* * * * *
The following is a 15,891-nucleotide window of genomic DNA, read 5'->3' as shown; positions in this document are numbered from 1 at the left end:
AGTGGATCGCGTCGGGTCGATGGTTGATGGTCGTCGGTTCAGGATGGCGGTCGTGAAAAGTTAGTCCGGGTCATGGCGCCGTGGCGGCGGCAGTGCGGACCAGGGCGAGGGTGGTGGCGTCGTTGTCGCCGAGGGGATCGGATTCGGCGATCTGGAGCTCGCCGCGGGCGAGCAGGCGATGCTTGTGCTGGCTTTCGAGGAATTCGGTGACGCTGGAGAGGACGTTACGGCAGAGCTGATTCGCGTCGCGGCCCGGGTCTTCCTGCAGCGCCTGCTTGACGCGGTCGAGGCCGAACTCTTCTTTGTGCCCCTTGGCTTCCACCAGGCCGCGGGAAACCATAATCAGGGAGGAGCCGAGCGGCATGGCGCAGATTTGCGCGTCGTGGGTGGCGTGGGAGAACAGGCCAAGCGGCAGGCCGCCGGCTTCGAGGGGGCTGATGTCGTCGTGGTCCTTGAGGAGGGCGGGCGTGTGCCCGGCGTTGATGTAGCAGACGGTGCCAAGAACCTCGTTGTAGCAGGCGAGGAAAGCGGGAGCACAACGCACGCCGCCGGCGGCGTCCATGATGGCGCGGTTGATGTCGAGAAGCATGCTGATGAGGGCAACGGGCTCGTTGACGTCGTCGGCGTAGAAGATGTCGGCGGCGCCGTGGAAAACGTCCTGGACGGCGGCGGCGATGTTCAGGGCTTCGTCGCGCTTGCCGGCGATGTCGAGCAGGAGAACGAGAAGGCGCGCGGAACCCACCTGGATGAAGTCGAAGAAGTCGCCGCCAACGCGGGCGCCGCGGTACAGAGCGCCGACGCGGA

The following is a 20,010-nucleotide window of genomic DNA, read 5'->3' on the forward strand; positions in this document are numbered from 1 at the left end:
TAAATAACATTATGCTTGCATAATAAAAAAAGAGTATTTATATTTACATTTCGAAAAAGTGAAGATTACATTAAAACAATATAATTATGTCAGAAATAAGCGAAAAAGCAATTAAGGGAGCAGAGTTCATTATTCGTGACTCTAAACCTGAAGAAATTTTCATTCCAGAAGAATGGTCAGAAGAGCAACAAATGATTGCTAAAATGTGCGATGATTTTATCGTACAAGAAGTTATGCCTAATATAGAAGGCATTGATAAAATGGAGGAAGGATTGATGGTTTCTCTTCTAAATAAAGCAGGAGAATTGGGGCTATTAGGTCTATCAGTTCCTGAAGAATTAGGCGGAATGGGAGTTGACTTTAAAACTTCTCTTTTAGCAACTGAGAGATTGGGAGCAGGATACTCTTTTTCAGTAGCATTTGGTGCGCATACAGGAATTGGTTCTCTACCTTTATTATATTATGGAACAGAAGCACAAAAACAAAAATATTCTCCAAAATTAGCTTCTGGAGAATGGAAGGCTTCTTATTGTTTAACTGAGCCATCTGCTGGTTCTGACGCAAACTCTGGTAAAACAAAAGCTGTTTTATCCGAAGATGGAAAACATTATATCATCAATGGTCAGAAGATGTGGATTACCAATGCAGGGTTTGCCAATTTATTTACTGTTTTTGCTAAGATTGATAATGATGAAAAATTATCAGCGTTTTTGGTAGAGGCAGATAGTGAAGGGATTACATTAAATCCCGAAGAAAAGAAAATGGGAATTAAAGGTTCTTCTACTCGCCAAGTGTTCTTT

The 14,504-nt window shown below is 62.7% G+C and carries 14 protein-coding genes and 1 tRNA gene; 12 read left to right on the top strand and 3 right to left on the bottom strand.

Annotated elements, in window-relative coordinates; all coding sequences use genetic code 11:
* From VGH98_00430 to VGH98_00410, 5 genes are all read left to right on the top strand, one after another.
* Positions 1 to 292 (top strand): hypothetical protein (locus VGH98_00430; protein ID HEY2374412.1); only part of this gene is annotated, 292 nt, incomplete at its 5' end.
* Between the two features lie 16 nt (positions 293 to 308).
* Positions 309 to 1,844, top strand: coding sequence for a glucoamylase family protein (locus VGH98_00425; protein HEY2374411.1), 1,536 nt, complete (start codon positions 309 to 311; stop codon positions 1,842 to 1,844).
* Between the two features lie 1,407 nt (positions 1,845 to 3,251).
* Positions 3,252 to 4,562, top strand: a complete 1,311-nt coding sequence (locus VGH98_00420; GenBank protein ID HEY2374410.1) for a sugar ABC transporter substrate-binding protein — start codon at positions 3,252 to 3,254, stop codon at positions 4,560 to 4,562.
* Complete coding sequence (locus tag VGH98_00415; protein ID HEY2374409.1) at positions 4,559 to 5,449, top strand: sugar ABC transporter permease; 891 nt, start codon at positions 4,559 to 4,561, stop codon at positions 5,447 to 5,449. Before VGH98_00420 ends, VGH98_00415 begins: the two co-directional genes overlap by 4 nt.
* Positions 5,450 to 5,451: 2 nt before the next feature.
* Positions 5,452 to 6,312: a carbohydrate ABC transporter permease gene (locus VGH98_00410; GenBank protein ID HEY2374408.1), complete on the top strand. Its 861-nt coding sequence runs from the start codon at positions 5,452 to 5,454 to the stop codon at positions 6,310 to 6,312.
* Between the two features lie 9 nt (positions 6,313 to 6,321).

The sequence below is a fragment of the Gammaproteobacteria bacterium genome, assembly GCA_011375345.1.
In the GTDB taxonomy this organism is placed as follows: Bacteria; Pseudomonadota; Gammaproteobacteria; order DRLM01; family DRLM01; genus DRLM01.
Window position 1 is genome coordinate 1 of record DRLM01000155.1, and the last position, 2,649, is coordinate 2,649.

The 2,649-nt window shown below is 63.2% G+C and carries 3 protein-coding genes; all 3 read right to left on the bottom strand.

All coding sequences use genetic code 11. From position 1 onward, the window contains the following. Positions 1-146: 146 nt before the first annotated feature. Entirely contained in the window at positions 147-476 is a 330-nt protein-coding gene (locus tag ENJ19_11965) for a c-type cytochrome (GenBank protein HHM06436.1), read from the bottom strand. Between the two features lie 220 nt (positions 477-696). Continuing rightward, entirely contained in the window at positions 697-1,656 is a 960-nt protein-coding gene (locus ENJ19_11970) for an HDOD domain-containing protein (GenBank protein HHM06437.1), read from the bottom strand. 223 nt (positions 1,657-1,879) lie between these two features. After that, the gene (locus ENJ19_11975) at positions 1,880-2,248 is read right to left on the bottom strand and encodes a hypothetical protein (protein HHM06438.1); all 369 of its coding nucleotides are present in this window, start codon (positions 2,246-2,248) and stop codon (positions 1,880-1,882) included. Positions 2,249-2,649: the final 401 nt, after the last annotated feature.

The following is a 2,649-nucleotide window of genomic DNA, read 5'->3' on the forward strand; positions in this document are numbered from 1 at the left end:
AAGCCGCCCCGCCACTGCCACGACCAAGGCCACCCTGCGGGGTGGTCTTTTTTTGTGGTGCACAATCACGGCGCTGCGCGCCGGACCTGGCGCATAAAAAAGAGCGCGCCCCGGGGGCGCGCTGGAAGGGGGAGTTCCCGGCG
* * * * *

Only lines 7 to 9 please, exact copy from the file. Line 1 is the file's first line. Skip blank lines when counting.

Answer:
* From VGH98_00430 to VGH98_00410, 5 genes are all read left to right on the top strand, one after another.
* Positions 1 to 292 (top strand): hypothetical protein (locus VGH98_00430; protein ID HEY2374412.1); only part of this gene is annotated, 292 nt, incomplete at its 5' end.
* Between the two features lie 16 nt (positions 293 to 308).